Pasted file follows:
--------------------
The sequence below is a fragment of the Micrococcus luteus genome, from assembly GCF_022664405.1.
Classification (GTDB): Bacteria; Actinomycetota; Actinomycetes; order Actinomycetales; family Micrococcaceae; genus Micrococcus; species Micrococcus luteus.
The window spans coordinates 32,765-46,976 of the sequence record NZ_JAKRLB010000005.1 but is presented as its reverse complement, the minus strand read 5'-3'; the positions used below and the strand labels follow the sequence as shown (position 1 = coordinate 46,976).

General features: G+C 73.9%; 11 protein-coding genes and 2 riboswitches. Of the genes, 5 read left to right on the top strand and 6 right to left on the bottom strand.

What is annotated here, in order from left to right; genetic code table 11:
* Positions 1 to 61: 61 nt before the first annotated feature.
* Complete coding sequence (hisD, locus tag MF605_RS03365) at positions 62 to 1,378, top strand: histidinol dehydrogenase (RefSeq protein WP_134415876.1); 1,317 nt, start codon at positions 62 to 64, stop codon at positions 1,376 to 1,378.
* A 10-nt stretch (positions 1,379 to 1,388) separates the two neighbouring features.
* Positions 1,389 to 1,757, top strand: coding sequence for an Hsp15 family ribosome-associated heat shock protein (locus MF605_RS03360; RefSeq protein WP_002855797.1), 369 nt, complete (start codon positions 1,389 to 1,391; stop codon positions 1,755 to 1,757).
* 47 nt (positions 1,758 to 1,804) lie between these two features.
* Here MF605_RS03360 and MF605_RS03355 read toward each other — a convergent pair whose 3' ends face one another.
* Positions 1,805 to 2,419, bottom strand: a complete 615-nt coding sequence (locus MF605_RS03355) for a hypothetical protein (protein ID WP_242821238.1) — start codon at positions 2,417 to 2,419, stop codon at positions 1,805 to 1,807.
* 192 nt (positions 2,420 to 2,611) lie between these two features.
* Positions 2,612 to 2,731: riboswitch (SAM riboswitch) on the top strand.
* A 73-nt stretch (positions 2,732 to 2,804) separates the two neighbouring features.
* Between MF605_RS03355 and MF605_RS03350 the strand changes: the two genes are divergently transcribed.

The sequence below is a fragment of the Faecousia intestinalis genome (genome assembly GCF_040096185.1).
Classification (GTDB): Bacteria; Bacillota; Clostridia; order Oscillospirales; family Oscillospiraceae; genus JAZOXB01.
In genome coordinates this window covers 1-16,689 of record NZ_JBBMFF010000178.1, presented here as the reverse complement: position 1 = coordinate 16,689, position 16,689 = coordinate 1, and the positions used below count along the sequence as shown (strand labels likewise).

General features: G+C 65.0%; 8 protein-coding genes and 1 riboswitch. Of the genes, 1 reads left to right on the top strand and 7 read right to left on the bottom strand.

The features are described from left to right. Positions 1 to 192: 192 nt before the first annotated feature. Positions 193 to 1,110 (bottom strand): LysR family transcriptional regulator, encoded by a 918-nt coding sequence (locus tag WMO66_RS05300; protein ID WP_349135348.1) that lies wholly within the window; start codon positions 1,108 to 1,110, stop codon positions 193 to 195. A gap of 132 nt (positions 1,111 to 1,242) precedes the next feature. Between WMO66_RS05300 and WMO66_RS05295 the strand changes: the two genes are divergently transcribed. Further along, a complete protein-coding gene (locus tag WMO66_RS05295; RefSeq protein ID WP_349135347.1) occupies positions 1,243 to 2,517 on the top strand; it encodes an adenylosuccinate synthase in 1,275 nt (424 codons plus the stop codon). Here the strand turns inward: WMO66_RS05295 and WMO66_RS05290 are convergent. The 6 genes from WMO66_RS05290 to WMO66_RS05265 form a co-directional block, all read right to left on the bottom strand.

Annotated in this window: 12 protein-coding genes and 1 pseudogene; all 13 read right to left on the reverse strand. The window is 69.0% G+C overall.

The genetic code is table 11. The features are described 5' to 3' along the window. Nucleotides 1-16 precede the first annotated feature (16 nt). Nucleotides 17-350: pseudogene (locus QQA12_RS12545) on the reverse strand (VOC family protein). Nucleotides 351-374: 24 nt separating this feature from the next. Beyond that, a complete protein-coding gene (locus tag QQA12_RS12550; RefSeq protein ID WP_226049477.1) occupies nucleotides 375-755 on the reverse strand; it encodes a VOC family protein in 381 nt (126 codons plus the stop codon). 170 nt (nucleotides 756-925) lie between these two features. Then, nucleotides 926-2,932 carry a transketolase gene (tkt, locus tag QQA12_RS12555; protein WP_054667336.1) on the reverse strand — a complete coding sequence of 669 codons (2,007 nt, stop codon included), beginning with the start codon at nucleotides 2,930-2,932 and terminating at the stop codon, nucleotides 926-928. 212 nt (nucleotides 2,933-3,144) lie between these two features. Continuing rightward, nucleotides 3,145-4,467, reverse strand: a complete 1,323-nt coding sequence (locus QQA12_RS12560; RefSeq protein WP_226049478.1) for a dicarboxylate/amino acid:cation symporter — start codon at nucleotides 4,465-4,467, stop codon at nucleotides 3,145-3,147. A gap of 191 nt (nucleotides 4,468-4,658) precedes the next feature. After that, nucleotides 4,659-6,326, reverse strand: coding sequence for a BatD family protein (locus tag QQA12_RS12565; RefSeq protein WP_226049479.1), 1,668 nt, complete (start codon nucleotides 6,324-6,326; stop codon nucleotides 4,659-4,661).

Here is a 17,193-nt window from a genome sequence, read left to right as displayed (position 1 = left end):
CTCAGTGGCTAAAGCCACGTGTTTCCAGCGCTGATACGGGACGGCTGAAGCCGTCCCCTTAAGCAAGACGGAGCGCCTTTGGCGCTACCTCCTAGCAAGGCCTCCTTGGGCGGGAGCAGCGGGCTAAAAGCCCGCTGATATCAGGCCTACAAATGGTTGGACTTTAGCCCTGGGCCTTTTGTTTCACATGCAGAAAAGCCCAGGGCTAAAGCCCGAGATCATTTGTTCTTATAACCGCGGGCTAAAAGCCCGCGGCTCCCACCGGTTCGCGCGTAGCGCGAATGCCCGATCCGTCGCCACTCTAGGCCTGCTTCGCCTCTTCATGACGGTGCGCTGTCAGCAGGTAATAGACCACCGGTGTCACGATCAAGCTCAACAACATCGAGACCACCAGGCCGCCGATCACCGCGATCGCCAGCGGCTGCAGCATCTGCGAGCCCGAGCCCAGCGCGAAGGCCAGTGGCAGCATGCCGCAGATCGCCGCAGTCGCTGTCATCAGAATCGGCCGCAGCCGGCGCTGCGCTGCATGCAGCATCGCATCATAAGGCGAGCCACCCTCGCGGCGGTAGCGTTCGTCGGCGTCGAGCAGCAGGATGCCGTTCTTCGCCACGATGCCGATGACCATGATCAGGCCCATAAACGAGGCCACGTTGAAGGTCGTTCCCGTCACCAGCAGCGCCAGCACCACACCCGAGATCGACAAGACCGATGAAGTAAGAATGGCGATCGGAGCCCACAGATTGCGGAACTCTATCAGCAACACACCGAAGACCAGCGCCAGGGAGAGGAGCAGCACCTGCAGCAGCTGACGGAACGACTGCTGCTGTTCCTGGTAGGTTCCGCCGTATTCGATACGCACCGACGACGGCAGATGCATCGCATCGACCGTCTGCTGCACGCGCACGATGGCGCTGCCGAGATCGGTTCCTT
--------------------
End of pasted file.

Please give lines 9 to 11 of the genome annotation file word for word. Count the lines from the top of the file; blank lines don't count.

* Positions 1,389 to 1,757, top strand: coding sequence for an Hsp15 family ribosome-associated heat shock protein (locus MF605_RS03360; RefSeq protein WP_002855797.1), 369 nt, complete (start codon positions 1,389 to 1,391; stop codon positions 1,755 to 1,757).
* 47 nt (positions 1,758 to 1,804) lie between these two features.
* Here MF605_RS03360 and MF605_RS03355 read toward each other — a convergent pair whose 3' ends face one another.